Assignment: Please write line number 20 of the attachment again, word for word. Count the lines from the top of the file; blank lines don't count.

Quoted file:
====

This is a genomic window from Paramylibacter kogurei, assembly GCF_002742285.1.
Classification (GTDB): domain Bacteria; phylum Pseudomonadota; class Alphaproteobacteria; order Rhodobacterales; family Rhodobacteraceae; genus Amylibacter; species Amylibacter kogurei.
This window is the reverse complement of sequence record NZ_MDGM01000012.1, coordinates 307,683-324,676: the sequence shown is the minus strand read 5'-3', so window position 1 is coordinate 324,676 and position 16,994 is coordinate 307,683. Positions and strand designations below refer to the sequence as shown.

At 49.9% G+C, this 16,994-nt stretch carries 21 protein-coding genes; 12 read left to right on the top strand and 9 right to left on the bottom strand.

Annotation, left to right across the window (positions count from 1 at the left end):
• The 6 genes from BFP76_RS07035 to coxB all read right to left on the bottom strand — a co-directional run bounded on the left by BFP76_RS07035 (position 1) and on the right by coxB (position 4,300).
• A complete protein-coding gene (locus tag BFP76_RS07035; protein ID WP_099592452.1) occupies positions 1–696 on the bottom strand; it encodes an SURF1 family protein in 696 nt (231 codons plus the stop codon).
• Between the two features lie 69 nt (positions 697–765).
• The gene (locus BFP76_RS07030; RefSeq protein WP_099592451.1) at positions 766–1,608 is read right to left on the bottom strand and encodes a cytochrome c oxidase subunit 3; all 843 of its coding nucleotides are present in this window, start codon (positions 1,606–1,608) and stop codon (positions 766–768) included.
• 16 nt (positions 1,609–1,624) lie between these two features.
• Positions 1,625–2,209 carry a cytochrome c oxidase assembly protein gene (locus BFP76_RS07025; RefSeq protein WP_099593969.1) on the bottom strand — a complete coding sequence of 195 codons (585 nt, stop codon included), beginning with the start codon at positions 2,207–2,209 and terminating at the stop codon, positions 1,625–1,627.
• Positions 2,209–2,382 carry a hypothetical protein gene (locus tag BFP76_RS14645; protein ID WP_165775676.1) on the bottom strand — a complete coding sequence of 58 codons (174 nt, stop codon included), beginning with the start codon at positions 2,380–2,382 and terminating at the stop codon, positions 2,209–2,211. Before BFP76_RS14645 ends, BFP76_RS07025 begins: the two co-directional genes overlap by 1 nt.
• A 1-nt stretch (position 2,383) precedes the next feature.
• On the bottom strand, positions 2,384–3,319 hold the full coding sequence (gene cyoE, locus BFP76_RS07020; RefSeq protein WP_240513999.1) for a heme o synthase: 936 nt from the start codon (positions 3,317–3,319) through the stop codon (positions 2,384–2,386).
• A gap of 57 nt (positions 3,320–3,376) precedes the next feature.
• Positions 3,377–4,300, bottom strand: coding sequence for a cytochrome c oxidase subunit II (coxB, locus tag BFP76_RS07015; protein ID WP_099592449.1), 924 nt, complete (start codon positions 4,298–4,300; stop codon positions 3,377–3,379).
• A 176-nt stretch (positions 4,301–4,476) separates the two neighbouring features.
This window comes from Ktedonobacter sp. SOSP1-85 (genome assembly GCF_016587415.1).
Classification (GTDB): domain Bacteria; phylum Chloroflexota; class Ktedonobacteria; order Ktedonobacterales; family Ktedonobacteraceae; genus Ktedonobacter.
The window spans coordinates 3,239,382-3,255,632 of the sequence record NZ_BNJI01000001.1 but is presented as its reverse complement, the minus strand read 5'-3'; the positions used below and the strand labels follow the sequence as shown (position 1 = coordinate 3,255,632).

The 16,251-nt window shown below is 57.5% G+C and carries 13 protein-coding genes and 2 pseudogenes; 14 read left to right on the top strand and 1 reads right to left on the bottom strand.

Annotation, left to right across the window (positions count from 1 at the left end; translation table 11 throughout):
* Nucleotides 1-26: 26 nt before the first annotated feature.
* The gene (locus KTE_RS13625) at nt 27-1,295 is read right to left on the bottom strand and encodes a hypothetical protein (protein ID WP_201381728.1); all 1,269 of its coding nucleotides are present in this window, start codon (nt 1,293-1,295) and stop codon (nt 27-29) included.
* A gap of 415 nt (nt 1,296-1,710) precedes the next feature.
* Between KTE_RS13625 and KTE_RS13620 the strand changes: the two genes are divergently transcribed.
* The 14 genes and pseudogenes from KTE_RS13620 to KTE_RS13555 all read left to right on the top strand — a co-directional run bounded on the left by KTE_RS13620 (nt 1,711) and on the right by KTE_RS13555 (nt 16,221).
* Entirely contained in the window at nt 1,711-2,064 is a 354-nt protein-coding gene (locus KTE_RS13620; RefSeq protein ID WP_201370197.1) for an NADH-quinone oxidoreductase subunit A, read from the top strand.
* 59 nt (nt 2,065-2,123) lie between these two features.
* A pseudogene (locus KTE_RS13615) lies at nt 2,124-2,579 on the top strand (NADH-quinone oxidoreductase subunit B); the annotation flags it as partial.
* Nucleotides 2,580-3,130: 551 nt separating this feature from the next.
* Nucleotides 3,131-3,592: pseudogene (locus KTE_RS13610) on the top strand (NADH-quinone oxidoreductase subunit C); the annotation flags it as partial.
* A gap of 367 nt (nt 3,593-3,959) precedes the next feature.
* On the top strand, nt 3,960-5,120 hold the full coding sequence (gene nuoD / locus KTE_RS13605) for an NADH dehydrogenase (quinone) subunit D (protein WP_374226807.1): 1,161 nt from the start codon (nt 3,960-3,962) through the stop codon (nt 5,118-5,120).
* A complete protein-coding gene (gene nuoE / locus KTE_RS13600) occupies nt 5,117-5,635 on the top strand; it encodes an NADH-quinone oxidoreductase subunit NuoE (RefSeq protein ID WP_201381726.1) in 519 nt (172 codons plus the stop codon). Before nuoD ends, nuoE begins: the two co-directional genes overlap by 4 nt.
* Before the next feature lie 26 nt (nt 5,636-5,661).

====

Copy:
The window spans coordinates 3,239,382-3,255,632 of the sequence record NZ_BNJI01000001.1 but is presented as its reverse complement, the minus strand read 5'-3'; the positions used below and the strand labels follow the sequence as shown (position 1 = coordinate 3,255,632).